After carefully studying the DDP instructions and understanding the procedure, we discussed the matter with Mr. Kamaleshwar Koch from the All Meghalaya Koch Association (AMKA). He liked the idea of holding a workshop and promised to arrange the event. He talked with other KKM leaders, got the Meghalaya Koch Student Union (MKSU) involved, and invited several well-to-do individuals to contribute financially to the running of the workshop. The Koch students took up the task of printing the semantic domain templates, provided computers and typists, and arranged food and drinks. From our side, we provided the domain templates printed out in English, FieldWorks Flex dictionary software and stationery—folders, paper, pens, staplers and staples. We also brought several major-language dictionaries (Assamese, Hindi and English) and a picture book to assist the participants in word collection. Thankfully, most of the participants had some proficiency in English, which saved us from the huge task of getting the templates translated into some common local language.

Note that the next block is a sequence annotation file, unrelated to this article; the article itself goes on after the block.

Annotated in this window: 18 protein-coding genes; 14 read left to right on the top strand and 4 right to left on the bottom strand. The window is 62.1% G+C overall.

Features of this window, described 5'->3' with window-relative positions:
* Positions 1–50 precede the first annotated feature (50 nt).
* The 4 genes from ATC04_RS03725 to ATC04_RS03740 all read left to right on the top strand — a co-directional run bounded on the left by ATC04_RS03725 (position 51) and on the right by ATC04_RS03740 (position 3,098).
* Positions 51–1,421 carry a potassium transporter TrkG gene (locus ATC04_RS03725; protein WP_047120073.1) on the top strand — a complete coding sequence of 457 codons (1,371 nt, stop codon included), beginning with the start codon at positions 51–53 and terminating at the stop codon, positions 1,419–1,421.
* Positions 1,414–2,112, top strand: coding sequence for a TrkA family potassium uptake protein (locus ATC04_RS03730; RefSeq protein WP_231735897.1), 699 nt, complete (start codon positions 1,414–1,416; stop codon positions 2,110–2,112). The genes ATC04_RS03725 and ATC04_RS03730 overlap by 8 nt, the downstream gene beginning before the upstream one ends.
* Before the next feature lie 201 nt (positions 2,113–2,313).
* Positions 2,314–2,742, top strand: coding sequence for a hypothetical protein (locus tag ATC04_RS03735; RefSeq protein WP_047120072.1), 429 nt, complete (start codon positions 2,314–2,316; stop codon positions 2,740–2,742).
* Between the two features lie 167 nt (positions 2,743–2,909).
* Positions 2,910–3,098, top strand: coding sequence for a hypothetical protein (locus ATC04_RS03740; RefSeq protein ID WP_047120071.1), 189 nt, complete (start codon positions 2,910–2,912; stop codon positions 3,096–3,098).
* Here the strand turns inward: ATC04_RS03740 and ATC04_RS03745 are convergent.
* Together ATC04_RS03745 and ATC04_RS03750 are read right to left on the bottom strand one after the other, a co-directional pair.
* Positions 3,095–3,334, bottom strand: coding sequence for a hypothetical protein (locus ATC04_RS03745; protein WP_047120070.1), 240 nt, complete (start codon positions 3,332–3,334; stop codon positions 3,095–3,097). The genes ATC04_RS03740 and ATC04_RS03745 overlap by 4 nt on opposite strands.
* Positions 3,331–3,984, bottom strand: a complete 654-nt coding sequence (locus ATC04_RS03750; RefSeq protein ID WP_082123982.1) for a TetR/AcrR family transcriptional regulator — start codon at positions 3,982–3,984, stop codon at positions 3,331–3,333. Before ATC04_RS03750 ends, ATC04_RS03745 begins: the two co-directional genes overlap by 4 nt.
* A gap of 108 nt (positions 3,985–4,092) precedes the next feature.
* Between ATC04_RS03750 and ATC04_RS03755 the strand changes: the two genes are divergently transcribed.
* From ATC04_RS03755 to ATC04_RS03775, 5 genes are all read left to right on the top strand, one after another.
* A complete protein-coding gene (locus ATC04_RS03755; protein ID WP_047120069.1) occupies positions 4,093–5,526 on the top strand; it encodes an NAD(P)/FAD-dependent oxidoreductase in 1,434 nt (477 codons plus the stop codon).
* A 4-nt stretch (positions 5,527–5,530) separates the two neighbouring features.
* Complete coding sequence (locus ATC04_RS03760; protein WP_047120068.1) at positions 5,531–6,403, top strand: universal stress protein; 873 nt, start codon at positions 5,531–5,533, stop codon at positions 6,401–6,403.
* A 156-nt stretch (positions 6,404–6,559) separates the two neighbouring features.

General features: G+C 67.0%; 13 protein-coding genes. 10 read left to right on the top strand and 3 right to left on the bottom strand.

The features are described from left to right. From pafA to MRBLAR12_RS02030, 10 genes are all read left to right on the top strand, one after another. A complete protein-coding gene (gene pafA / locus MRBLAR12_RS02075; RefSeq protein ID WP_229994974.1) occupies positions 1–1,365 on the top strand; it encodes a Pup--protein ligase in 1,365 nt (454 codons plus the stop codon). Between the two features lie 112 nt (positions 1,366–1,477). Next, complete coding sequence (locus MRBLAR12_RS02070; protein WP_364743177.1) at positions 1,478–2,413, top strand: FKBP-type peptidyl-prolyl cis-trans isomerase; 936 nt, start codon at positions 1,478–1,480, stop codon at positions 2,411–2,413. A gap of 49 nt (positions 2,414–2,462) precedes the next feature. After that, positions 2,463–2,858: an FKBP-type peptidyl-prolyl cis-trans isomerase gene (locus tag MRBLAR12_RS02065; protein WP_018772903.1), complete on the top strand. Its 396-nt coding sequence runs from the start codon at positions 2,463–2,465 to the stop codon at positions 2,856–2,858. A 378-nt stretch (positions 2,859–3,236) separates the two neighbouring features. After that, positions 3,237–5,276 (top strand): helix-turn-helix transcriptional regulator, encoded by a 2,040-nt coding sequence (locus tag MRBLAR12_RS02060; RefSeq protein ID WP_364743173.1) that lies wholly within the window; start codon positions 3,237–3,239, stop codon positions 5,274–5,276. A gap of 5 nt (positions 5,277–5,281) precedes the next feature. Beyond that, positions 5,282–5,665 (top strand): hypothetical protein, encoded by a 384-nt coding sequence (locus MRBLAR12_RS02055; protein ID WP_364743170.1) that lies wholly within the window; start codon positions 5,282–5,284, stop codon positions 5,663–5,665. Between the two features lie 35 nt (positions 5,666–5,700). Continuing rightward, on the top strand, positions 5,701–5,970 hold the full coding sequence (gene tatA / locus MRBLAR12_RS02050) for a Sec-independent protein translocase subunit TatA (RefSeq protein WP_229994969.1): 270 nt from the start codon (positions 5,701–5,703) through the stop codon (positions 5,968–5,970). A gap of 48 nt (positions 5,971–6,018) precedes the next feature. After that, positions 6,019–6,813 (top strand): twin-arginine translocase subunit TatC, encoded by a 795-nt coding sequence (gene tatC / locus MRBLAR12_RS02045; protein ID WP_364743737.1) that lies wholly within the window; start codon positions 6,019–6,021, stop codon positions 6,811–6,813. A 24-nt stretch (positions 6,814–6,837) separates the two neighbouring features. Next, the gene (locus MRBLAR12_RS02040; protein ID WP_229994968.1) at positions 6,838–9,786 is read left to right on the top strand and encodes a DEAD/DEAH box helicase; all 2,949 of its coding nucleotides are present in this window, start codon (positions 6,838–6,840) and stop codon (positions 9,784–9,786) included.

Prior to the workshop, I tried to bring together some of the would-be participants to train them in word-collecting procedures, but for various reasons nobody was able to come. I managed to explain the procedures only occasionally to some of them. This, of course, affected the whole process of collecting words during the workshop sessions.
Day 1 (17 August)
The first session was held at the L.G.B School, Tura, West Garo Hills, Meghalaya, India. Kamaleshwar Koch and members of the MKSU did the logistics. The following guests of honour were present: Sibendra Narayan Koch, Upendra Hari Koch, Khalin Koch and Nirmal Koch.